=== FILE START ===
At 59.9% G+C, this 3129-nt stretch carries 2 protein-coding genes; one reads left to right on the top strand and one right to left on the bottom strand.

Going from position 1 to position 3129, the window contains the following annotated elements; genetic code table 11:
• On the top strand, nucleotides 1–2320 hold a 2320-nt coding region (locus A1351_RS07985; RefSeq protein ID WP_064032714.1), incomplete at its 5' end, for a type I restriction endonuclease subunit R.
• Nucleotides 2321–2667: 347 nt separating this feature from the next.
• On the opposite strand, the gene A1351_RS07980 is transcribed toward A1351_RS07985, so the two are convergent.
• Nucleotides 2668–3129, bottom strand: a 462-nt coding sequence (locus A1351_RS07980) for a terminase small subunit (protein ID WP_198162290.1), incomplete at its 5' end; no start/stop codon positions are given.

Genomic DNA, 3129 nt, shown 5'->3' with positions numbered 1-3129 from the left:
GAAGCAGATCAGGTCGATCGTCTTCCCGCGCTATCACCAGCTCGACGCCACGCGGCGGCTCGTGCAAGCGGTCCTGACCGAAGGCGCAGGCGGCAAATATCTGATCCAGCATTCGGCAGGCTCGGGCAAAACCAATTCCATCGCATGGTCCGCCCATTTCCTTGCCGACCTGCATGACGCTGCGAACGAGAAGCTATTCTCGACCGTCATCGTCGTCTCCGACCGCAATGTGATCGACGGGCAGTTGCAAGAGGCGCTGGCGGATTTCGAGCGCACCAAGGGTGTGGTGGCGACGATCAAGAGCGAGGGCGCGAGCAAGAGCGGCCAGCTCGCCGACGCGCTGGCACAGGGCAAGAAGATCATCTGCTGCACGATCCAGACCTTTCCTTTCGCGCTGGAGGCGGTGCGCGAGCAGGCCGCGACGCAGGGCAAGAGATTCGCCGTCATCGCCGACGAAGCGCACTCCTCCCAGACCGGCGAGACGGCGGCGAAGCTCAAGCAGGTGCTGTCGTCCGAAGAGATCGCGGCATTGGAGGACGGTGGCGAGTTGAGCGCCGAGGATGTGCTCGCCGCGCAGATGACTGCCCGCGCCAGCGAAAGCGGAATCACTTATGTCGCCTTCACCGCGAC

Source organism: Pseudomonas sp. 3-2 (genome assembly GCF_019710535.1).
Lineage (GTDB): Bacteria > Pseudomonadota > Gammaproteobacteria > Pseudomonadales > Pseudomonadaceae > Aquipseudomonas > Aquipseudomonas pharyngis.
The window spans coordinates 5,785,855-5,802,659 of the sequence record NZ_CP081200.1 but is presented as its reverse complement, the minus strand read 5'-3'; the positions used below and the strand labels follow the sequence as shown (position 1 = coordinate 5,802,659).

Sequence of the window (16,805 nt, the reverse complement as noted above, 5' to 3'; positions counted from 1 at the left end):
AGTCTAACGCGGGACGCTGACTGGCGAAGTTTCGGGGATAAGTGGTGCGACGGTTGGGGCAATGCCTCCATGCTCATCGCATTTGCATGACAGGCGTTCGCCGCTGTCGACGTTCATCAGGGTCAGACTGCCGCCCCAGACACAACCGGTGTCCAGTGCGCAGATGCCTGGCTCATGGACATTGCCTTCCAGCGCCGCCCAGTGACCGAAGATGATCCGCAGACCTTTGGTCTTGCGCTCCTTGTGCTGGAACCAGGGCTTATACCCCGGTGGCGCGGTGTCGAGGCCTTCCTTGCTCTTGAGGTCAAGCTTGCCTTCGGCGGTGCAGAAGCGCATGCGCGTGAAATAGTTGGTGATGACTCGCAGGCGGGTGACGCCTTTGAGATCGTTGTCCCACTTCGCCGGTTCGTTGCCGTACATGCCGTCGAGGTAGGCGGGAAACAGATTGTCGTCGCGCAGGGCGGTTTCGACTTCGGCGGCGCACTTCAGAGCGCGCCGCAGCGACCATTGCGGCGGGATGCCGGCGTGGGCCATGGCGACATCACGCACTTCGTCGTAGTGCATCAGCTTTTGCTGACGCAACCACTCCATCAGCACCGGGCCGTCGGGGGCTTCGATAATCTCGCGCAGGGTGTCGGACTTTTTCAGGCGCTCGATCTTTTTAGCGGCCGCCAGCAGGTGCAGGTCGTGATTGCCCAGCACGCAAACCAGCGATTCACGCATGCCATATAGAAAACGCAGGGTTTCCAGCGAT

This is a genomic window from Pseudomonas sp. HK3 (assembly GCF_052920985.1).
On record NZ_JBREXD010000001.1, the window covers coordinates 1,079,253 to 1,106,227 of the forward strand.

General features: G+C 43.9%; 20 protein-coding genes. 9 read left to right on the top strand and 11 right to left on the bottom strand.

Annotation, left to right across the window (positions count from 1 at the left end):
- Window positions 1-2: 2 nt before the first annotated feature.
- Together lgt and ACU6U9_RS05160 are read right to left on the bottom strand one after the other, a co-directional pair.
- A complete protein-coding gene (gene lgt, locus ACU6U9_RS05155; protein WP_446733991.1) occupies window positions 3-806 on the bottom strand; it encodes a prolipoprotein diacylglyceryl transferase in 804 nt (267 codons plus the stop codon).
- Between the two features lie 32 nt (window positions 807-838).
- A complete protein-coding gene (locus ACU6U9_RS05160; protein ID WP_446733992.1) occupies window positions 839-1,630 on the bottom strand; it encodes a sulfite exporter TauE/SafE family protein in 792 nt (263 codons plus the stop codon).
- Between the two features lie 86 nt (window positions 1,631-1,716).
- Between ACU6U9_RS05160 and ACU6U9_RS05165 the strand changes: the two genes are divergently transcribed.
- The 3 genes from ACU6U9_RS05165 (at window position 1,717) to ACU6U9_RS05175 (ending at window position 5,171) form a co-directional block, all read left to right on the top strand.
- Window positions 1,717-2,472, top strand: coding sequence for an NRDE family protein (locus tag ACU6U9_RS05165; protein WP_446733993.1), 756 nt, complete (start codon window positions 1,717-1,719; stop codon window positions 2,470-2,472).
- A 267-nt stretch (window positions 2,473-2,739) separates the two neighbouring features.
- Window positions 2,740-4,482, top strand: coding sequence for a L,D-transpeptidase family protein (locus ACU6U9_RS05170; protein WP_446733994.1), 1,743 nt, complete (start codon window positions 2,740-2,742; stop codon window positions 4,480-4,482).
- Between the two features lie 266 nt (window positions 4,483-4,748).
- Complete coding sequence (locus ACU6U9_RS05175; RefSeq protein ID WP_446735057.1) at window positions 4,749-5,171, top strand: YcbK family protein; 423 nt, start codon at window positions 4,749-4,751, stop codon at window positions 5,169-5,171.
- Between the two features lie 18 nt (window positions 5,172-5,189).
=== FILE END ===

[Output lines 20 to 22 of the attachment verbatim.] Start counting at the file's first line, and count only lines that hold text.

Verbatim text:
- A complete protein-coding gene (gene lgt, locus ACU6U9_RS05155; protein WP_446733991.1) occupies window positions 3-806 on the bottom strand; it encodes a prolipoprotein diacylglyceryl transferase in 804 nt (267 codons plus the stop codon).
- Between the two features lie 32 nt (window positions 807-838).
- A complete protein-coding gene (locus ACU6U9_RS05160; protein ID WP_446733992.1) occupies window positions 839-1,630 on the bottom strand; it encodes a sulfite exporter TauE/SafE family protein in 792 nt (263 codons plus the stop codon).